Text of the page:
HL Deb 23 April 1841 vol 57 c1021
The Earl of Falmouth

begged to put a question to the noble Viscount opposite (Duncannon), on a subject which had excited great uneasiness in that part of the country with which he was connected. Their Lordships would know that an ant had been passed some years ago, called the "Nullum Tempus" Act, by which the powers of the Crown had been limited with regard to the laws of property in some of the Royal Duchies. From the operation of this bill, however, the Duchy of Cornwall had been excluded, and the power of the Crown, though long dormant, was alleged to be still in force. A letter had recently been addressed to a large proprietor of mines in the western part of Cornwall, by the solicitor of the commissioners of the. Duchy, informing him that the ownership of the submarine minerals (viz., the contents of those mines worked under the sea) lay in the Crown, and that the lease of the present proprietor having expired in September last, the commissioners of the Duchy were willing to renew it on reasonable terms. Now he much doubted whether this claim on the part of the Crown was a just one. At any rate, whether it was legal or whether it was illegal, it had excited the greatest alarm in Cornwall, as tending to render insecure the tenures on which property was held in that county. For these reasons he begged to ask the noble Viscount whether the commissioners of the Duchy authorised the sending of such a letter?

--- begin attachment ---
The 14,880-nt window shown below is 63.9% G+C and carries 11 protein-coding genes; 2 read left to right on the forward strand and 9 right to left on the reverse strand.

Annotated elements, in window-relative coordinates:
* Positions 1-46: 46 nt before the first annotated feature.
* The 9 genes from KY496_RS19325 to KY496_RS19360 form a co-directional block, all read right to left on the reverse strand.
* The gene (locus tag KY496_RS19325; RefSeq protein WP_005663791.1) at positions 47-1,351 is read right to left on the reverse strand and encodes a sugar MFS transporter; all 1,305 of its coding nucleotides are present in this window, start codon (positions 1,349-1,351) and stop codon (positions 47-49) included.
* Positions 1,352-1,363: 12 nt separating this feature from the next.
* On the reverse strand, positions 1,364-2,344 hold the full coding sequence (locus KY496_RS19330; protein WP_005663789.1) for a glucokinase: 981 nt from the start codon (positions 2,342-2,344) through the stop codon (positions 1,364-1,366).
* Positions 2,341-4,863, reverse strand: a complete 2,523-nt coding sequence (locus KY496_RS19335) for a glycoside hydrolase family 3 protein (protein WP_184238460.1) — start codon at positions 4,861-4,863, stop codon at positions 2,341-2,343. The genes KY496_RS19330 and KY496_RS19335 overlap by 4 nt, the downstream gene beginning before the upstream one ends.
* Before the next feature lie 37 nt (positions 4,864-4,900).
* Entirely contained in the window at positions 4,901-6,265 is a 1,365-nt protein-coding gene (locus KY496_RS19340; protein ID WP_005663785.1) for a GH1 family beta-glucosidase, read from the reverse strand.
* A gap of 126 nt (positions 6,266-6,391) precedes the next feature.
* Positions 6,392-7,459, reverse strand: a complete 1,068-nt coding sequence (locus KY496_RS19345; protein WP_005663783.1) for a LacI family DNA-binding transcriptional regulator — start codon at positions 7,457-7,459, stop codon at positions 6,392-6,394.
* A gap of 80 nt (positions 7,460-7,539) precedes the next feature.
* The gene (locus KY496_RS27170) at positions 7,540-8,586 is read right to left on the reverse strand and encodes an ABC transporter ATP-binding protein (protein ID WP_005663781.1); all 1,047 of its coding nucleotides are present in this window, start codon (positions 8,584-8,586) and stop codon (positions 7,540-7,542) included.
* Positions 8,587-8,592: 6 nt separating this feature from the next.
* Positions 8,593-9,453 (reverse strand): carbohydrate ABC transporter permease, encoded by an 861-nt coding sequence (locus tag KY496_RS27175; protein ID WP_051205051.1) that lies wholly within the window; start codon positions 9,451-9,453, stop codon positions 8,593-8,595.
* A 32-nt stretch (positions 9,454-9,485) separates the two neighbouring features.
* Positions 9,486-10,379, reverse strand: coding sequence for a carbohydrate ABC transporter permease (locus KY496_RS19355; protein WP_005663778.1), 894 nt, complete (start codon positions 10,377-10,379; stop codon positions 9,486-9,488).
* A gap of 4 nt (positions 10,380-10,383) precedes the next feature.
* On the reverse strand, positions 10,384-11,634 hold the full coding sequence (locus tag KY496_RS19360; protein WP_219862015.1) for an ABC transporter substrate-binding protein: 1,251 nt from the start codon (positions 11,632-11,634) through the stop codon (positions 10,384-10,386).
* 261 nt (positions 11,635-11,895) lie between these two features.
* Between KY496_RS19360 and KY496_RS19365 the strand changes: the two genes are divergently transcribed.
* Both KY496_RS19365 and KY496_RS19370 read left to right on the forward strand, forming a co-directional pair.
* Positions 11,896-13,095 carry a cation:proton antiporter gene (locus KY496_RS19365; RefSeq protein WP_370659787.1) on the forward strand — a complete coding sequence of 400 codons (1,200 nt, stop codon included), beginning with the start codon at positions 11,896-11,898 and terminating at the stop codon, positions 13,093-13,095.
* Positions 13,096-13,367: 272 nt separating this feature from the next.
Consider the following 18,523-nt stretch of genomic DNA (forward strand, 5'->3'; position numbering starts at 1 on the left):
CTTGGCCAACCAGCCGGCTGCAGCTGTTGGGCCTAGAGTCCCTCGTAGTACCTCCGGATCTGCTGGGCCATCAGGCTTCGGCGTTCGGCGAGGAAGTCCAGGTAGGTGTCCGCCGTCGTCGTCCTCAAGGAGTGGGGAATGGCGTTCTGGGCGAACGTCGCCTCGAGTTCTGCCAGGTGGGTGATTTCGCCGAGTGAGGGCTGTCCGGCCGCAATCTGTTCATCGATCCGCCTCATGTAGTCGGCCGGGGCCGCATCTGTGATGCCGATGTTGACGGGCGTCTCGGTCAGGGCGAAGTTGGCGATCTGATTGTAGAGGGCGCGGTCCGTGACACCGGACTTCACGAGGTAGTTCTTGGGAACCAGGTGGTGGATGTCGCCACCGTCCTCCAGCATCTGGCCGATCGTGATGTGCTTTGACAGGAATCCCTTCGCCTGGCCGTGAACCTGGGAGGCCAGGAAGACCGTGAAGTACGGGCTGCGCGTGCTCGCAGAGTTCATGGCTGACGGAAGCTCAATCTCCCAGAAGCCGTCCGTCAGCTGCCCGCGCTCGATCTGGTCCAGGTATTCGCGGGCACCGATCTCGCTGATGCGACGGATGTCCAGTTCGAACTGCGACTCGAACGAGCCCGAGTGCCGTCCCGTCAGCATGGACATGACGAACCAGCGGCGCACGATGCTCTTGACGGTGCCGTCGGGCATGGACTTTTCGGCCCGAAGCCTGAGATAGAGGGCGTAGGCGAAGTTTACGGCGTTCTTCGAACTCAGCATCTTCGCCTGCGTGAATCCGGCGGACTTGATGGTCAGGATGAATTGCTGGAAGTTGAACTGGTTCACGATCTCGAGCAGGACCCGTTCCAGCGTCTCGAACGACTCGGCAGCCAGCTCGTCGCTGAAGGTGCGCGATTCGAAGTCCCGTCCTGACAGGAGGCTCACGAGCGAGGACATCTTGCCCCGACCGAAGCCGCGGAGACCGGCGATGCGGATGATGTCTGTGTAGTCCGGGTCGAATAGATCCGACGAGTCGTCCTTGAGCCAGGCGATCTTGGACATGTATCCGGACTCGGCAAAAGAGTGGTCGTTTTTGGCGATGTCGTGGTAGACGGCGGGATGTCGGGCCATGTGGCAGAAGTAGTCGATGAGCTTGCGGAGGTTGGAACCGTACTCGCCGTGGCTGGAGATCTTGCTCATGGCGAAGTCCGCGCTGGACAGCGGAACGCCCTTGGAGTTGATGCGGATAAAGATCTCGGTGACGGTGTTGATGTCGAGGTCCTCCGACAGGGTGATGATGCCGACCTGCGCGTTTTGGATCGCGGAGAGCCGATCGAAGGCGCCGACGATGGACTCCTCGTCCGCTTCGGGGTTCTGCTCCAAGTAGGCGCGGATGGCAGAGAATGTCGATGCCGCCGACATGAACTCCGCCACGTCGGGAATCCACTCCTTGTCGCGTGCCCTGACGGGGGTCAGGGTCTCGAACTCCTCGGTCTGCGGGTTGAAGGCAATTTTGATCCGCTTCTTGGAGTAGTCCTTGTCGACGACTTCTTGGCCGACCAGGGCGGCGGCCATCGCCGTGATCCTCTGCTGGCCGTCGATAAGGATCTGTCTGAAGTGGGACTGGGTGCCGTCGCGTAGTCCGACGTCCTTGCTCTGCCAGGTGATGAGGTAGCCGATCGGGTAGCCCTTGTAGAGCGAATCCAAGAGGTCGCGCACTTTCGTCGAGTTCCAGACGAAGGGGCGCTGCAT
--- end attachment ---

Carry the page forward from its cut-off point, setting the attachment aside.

Viscount Duncannon

had no doubt that the letter which had been sent was fully authorised by the commissioners, but he was not at the moment prepared to afford any general information on the question to which the noble Earl had referred. He would, however, make inquiries, and state the result of them to their Lordships.